Today marks the 15th anniversary of the finding of Kurt Cobain’s body. (Here’s a grisly trinket of wikitrivia: he might be the first person whose actual time of death is “circa’d” not to the year, but to the day: c. April 5, 1994. Forensic science! [And also, his middle name was Donald.])
On this day back in ‘94, I got out of school, hopped in my truck, and turned on the radio to find the local alternative-radio personality muttering in the official “solemn” DJ voice. Immediately I thought: “So Cobain finally offed himself.” Followed by the irritated realization that I wouldn’t be hearing any actual music on the radio because of this long-anticipated event.
For people my age—the ones who were teenagers in ’91, right when we were forming our musical identities—the demographic (aside from barristas in Seattle) most influenced by grunge . . . Kurt Cobain’s death was never a huge deal to us. He was gone, and that was it. No more Nirvana. So what.
—Of course, that attitude was entirely in keeping with the boot camp of indifference through which our grunge heroes put us.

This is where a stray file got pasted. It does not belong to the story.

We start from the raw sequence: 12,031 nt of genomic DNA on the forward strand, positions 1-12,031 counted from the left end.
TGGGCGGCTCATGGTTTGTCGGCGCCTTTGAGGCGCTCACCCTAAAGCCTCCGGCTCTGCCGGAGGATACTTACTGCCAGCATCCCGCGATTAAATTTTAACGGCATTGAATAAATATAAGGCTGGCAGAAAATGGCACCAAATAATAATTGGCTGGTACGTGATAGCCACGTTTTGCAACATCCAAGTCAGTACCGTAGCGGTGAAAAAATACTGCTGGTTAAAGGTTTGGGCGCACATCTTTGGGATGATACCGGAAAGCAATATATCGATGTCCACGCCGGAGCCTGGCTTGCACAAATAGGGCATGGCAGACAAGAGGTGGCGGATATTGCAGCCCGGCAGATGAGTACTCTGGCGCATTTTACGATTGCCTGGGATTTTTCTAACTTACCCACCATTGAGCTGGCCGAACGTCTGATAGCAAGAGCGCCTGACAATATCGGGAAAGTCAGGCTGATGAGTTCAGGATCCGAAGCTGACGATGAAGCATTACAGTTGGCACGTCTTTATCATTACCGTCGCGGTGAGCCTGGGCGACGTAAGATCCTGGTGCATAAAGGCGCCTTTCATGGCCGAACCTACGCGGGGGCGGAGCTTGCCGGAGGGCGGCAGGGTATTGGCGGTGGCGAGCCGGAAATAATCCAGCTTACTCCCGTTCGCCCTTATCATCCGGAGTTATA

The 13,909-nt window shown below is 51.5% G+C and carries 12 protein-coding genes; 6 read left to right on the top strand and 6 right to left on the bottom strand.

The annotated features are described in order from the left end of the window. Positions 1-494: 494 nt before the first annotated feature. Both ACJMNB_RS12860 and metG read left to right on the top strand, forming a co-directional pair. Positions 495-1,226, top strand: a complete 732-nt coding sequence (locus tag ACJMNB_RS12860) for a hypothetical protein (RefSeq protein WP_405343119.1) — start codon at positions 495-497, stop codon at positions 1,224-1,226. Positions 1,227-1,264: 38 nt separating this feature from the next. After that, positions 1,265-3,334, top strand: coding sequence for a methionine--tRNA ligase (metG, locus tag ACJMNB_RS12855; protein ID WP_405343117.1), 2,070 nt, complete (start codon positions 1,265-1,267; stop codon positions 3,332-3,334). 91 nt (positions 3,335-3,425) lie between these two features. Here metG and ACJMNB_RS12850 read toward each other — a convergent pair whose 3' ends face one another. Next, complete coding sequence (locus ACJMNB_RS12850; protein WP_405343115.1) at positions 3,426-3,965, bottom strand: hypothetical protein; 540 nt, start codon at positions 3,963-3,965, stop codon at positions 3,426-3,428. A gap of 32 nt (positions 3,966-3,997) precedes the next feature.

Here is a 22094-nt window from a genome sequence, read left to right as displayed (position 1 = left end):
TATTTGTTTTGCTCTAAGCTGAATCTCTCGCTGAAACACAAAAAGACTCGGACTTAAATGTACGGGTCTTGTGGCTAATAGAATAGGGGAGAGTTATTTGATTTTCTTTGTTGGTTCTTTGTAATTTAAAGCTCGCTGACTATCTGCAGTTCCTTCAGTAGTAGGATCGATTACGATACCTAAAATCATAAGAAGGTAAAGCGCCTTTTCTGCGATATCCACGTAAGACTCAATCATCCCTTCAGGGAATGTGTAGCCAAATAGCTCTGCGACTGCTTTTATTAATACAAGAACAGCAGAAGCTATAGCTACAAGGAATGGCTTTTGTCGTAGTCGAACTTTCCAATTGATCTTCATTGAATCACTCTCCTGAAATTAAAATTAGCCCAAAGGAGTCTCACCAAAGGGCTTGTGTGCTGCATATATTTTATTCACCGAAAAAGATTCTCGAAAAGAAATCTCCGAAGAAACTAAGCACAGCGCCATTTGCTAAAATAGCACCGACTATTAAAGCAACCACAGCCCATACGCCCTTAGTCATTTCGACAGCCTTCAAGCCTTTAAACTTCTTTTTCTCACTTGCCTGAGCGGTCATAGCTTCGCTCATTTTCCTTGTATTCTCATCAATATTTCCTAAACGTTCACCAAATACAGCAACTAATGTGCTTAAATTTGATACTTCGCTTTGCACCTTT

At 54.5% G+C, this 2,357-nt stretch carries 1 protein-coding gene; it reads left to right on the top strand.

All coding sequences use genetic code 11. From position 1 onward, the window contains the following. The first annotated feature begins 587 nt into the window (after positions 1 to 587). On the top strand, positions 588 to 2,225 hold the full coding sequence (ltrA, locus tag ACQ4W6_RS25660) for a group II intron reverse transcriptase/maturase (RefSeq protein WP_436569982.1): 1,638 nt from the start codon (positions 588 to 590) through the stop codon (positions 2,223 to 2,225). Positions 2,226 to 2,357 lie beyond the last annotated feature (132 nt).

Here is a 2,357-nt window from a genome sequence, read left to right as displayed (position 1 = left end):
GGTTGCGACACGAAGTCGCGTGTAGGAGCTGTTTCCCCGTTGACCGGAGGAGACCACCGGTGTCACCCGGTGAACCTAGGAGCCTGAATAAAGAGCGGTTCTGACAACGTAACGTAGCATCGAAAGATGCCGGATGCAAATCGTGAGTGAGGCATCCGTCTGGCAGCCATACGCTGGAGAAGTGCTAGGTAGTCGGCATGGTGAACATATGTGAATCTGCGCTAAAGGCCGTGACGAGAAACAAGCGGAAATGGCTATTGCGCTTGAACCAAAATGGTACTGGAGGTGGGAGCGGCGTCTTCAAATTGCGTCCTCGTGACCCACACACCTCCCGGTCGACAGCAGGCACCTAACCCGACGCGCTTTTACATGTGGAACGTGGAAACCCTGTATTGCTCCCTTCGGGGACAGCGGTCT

Turns out that people who were elementary/middle school kids then were infinitely more impacted by his death; by the time they’d reached their own teen-angst phases, he’d faded into legend. Those of us who came up with the man as our “spokesman” weren’t that ripped apart by his passing, and have long since moved on, whereas I will still occasionally hear some 25-year-old rhapsodizing about the greatness of Cobain as if he attended the very first Nirvana show.
When I started seeing kids wearing Nirvana shirts, I naturally (for people my age) assumed it was some kind of joke—because, by our training, if you wore a Nirvana shirt after about January 1992, you were advertising what a wanker you were. The whole point was to find more obscure bands and wear those t-shirts.
. . . So I figured this next generation, which is even more obsessed with cultivating irony than ours, was wearing Nirvana shirts as a way of mocking us. And I thought, “Fair enough. what goes around . . .”
But then I actually talked to one of my friends’ younger brothers, and he wasn’t being a sarcastic little shit at all. He went on and on about how great Nirvana was, and Primus, and Ministry . . . and on down this list of bands that have long since faded from relevance.
I guess kids these days don’t have that level of angry-but-also-somewhat-witty music we had in the early ‘90s. All I know for sure is, I was your standard pissed-off teenager, but I had Layne Staley of Alice In Chains singing clever, poetic lyrics about his heroin addiction with a mixture of megalomania and self-deprecation. And a kid just 5 or so years younger than me had Limp Bizkit writing songs with titles like “Break Stuff.”
In our current celebrity-as-product-as-celebrity era, then, “Nirvana” is the official brand of the early ‘90s. And though I’m tempted to end this little essay with something like, “I wonder how Kurt Cobain would feel about that”—I hate it when writers pull that stunt.